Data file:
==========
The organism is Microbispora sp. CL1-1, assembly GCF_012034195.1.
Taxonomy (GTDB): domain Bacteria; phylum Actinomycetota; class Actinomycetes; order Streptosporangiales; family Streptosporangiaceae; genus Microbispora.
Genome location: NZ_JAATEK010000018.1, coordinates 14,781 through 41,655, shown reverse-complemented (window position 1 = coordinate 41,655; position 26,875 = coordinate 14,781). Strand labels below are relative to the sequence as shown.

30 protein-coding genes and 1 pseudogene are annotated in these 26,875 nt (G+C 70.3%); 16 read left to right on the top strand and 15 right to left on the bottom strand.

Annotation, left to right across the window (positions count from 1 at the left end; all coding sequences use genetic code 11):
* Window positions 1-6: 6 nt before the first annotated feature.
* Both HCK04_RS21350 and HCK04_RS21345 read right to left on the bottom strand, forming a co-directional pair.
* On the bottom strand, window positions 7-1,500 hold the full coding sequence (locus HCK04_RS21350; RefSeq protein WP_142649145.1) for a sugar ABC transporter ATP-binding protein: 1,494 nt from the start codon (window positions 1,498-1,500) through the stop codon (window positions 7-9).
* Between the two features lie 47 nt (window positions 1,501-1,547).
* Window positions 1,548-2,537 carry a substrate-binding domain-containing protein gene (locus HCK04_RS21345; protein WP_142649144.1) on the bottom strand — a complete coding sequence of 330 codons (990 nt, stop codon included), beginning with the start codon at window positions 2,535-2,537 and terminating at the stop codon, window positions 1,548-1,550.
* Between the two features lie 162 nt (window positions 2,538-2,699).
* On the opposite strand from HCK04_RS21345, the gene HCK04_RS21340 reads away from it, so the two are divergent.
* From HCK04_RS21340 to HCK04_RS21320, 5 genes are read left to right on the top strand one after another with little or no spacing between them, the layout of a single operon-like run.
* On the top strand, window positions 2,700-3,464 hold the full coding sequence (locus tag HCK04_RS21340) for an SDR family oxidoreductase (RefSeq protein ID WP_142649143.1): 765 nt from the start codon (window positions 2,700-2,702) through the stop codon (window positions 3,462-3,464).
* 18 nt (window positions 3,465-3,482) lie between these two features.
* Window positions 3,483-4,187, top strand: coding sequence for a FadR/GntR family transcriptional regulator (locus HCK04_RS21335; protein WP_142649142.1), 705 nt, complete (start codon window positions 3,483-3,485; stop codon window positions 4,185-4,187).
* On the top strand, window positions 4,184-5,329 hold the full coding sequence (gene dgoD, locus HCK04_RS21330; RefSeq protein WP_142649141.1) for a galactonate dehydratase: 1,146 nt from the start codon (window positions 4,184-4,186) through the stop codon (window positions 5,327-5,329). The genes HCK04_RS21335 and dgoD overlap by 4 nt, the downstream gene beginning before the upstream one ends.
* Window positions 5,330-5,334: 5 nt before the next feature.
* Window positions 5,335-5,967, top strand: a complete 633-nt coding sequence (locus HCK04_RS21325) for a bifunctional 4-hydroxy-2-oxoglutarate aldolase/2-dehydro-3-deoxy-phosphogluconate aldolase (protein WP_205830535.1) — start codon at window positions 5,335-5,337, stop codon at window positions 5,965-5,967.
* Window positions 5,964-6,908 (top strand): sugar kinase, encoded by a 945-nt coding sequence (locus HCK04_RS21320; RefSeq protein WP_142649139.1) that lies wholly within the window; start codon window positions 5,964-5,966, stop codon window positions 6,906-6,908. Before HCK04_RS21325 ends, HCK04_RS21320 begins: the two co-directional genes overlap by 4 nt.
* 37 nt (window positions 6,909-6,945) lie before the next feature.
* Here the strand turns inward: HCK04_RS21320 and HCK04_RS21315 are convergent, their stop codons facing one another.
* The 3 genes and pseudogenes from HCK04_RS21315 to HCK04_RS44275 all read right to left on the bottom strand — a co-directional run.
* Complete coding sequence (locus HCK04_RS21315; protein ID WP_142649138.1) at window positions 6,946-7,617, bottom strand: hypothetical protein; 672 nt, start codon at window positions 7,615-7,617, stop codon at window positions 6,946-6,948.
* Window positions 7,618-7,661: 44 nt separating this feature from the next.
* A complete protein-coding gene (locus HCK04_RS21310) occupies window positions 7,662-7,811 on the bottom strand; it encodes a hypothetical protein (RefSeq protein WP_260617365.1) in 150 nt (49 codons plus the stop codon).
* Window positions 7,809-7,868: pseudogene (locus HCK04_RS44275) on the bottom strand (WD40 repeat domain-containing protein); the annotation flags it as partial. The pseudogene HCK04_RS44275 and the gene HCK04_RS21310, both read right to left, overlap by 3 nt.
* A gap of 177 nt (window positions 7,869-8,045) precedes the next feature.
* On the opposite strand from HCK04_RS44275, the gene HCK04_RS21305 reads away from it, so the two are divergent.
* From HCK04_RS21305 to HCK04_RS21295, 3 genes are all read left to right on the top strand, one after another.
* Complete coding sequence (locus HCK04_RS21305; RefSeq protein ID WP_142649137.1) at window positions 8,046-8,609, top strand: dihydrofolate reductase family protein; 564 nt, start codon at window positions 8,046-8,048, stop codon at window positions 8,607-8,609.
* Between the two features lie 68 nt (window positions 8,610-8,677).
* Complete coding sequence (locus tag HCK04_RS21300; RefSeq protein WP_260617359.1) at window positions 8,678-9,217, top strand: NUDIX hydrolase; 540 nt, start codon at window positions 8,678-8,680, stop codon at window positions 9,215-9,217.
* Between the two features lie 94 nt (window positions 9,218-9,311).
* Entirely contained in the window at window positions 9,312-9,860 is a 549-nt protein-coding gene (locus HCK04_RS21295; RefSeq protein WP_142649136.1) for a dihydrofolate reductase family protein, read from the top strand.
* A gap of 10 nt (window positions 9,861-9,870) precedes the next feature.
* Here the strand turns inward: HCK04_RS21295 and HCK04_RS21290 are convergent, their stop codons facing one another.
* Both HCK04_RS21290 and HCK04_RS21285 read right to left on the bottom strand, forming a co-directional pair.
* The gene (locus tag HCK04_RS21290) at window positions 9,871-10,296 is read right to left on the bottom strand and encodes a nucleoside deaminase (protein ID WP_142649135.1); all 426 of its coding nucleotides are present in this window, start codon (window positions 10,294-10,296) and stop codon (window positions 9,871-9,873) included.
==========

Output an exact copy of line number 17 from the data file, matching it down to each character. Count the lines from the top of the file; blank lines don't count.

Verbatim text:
* On the top strand, window positions 4,184-5,329 hold the full coding sequence (gene dgoD, locus HCK04_RS21330; RefSeq protein WP_142649141.1) for a galactonate dehydratase: 1,146 nt from the start codon (window positions 4,184-4,186) through the stop codon (window positions 5,327-5,329). The genes HCK04_RS21335 and dgoD overlap by 4 nt, the downstream gene beginning before the upstream one ends.